Veteran Stories:
Victor Alfred Kalyn

Air Force

  • A Hawker Hurricane aircraft of No. 5 Operational Training Unit (OTU), RCAF Boundary Bay, British Columbia, December 1, 1942.
    LAC Victor Kalyn served as a Fitter (General) at RCAF Boundary Bay in 1945.
    Credit: Canada. Dept. of National Defence / Library and Archives Canada / PA-145309.

    Credit: Canada. Dept. of National Defence / Library and Archives Canada / PA-145309
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"I was considered a fitter general, that’s what they called us at the time."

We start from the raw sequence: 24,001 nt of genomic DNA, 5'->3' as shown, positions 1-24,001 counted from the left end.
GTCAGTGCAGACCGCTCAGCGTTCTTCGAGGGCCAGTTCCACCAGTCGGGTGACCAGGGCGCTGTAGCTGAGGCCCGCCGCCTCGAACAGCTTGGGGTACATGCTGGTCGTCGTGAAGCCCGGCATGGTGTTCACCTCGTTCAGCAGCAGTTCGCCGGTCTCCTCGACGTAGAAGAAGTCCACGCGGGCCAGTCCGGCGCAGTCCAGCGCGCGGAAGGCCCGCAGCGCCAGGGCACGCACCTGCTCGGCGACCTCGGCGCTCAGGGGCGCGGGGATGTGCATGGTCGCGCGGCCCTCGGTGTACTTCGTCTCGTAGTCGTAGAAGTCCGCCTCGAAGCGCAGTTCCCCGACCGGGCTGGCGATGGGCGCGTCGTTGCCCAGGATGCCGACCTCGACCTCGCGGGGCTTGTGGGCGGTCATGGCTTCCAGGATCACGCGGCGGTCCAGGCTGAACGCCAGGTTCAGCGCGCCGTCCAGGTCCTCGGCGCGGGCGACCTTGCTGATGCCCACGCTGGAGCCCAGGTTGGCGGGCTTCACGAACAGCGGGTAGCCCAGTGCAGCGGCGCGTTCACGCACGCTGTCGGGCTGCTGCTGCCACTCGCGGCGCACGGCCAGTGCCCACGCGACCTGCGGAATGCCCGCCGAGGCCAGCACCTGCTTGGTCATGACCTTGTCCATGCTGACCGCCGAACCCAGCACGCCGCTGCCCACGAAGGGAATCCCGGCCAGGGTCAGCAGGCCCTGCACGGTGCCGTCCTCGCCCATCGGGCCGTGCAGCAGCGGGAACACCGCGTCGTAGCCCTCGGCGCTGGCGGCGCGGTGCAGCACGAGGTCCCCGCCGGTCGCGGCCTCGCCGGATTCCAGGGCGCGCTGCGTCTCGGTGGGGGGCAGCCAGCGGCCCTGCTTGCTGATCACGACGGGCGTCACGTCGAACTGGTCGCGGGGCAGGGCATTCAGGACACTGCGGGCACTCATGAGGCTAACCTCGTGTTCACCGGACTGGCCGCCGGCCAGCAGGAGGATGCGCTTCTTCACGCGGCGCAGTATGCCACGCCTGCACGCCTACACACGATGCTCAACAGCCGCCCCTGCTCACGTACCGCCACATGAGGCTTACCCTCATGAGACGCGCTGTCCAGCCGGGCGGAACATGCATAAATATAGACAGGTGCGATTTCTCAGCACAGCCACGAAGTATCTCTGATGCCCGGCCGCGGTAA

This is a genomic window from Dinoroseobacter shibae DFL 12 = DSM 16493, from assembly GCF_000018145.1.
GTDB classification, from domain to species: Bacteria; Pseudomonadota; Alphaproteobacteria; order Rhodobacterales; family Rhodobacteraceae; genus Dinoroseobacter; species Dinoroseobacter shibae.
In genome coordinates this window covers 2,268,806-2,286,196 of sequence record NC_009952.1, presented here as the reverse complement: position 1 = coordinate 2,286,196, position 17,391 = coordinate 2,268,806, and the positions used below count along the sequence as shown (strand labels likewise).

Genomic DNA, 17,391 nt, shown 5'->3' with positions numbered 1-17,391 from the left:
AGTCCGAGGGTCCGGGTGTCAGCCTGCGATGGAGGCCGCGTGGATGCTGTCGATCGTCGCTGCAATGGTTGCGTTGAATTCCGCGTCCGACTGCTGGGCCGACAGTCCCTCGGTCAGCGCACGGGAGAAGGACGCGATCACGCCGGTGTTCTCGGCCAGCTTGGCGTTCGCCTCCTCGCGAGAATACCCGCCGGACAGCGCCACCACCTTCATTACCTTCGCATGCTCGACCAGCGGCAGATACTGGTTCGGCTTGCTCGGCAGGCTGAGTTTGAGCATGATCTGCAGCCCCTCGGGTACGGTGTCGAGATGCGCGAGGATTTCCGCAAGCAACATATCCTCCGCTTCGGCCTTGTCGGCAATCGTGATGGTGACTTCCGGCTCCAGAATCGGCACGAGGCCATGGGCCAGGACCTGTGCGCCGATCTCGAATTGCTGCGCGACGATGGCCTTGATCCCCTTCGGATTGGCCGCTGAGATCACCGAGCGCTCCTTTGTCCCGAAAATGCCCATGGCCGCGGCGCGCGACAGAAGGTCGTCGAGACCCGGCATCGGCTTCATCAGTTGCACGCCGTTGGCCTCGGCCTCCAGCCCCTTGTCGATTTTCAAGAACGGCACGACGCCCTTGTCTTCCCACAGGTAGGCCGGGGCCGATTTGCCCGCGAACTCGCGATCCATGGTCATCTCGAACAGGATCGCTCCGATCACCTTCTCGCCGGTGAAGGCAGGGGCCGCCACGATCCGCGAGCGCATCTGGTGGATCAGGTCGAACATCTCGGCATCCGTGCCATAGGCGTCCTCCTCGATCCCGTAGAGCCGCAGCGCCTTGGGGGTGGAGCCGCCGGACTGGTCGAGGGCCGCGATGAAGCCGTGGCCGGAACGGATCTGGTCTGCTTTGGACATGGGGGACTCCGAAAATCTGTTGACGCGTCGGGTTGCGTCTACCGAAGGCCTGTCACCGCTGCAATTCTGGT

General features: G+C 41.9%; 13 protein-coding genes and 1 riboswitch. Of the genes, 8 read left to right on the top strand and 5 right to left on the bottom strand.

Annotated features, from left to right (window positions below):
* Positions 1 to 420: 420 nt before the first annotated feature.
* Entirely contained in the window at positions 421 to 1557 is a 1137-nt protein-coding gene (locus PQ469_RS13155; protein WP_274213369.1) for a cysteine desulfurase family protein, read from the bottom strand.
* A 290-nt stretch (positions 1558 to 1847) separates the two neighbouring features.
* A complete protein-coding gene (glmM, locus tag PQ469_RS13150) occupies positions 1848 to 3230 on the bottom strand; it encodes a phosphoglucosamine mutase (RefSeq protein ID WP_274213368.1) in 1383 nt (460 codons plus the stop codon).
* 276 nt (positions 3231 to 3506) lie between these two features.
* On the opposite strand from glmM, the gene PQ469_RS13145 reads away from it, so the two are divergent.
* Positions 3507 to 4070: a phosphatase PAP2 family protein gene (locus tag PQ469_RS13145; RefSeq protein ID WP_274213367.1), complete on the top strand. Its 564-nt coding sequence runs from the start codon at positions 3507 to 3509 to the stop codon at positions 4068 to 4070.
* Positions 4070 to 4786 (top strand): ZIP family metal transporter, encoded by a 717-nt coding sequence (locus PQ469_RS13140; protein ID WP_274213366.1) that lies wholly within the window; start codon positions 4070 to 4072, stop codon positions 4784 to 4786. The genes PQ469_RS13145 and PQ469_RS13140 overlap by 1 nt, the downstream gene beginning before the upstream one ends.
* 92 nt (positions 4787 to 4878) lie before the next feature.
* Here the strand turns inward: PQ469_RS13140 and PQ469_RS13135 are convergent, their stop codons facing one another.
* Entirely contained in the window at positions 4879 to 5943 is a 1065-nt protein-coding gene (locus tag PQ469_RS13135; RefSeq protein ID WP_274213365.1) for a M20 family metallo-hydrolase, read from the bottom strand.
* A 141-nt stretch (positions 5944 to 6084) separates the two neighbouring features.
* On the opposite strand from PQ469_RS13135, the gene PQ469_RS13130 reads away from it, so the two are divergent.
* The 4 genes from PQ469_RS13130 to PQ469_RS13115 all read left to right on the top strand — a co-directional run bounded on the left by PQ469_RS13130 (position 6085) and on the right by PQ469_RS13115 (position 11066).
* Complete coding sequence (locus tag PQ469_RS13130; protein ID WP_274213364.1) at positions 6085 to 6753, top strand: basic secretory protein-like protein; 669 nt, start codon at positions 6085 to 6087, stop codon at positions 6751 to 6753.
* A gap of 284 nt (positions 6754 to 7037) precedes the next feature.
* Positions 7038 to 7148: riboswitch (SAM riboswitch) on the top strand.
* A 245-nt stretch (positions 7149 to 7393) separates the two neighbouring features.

I was working in the nickel mines in Sudbury, Ontario, and I was only 17 years old; and I just did not feel comfortable working there, so I tried to join the air force. They had recruiting at the time. I was just 17, but they told me I had to wait until I was 18. And then when I was 18, they notified me that I was accepted if I wanted to join. So I did that. And I had to go to [Royal Canadian Air Force Detachment] North Bay, Ontario at the time. Being a young 18 year old, I thought it was pretty good. We were sent to [RCAF Station] Brandon, Manitoba for our training. From Brandon, I went to Vancouver and it was right down on [RCAF Station] Jericho Beach, and I was only there for about three months. We did a lot of training, marching and what have you, there. And then from there, I went up to [RCAF Station] Prince Rupert. I stayed at Prince Rupert for about maybe seven, eight months. And then I was transferred down to [RCAF Station] Boundary Bay; and I stayed at Boundary Bay for, oh, just about a year and a half, I guess. And then from there, I went to [RCAF Station] Port Hardy on Vancouver Island. From Port Hardy, I went to the Queen Charlottes [Islands] at [RCAF Station] Alliford Bay. Then I was transferred to [RCAF Station] Edmonton and that’s when my discharge was in. My duties was, when I first started off, I was general duty. I got into works and buildings, and I took a fancy to the plumbing and heating that I worked with. Finally, I wrote a test and I got my, let’s see, it was C Group. And then I wrote the test again about a year later, and I got my B Grouping. So I was considered a fitter general, that’s what they called us at the time. Looking after all the heating system, the registers, doing in the steam tables in the mess hall; and if there had to be any plumbing to be done, we were doing the plumbing. Other than that, it was, you know, I was stationed up at Port Hardy and the war with Germany was over, but the Japanese were still… And then the Americans dropped the atomic bomb and then the Japanese surrendered. When I was stationed on the Queen Charlottes, it was strictly a maintenance job. There was only five of us the whole station and we looked after that station. We did our own cooking, everything; and we didn’t have that much to really do. We were invited at times to go over to the Indian [Native Canadian] village. There was either a big wedding going on or something like that. And what amazed me about the Haida Indians on the Queen Charlottes, that we went in there and they got a 13 piece orchestra all of their own, playing for the dance. And they were just great people. They were just the nicest people. Yeah. I thought they were just good. We would have dances over at Sandspit; and we would take the boat over and bring a bunch of the girls over for the dance. And they were really a good class of people. The Queen Charlottes was great. Then when I got, they transferred me, they were going to send me up, now, I can’t remember where it was, but it was someplace north in Alberta. But I had to go to Edmonton first. But I stayed in Edmonton, my discharge was in; and I stayed there for about three or four days, and then I went to Winnipeg and got my discharge.
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